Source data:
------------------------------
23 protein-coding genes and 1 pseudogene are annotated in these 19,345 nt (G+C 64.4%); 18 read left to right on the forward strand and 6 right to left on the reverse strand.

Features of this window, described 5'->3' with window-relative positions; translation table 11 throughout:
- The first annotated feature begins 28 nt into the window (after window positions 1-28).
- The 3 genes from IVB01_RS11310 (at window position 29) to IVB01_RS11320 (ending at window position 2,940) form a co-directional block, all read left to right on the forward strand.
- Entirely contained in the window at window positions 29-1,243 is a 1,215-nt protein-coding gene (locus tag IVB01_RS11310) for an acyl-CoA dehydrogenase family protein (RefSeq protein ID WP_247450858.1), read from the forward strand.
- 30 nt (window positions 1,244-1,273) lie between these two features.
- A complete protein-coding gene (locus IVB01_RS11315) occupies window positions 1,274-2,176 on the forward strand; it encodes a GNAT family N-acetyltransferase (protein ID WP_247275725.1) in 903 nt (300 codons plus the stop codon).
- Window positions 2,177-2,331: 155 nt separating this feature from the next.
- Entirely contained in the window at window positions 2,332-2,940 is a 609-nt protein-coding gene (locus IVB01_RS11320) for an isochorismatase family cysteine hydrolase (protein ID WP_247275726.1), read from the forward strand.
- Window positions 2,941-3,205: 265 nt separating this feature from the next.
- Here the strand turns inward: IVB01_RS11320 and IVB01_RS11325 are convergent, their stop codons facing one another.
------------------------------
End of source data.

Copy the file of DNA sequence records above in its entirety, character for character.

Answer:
23 protein-coding genes and 1 pseudogene are annotated in these 19,345 nt (G+C 64.4%); 18 read left to right on the forward strand and 6 right to left on the reverse strand.

Features of this window, described 5'->3' with window-relative positions; translation table 11 throughout:
- The first annotated feature begins 28 nt into the window (after window positions 1-28).
- The 3 genes from IVB01_RS11310 (at window position 29) to IVB01_RS11320 (ending at window position 2,940) form a co-directional block, all read left to right on the forward strand.
- Entirely contained in the window at window positions 29-1,243 is a 1,215-nt protein-coding gene (locus tag IVB01_RS11310) for an acyl-CoA dehydrogenase family protein (RefSeq protein ID WP_247450858.1), read from the forward strand.
- 30 nt (window positions 1,244-1,273) lie between these two features.
- A complete protein-coding gene (locus IVB01_RS11315) occupies window positions 1,274-2,176 on the forward strand; it encodes a GNAT family N-acetyltransferase (protein ID WP_247275725.1) in 903 nt (300 codons plus the stop codon).
- Window positions 2,177-2,331: 155 nt separating this feature from the next.
- Entirely contained in the window at window positions 2,332-2,940 is a 609-nt protein-coding gene (locus IVB01_RS11320) for an isochorismatase family cysteine hydrolase (protein ID WP_247275726.1), read from the forward strand.
- Window positions 2,941-3,205: 265 nt separating this feature from the next.
- Here the strand turns inward: IVB01_RS11320 and IVB01_RS11325 are convergent, their stop codons facing one another.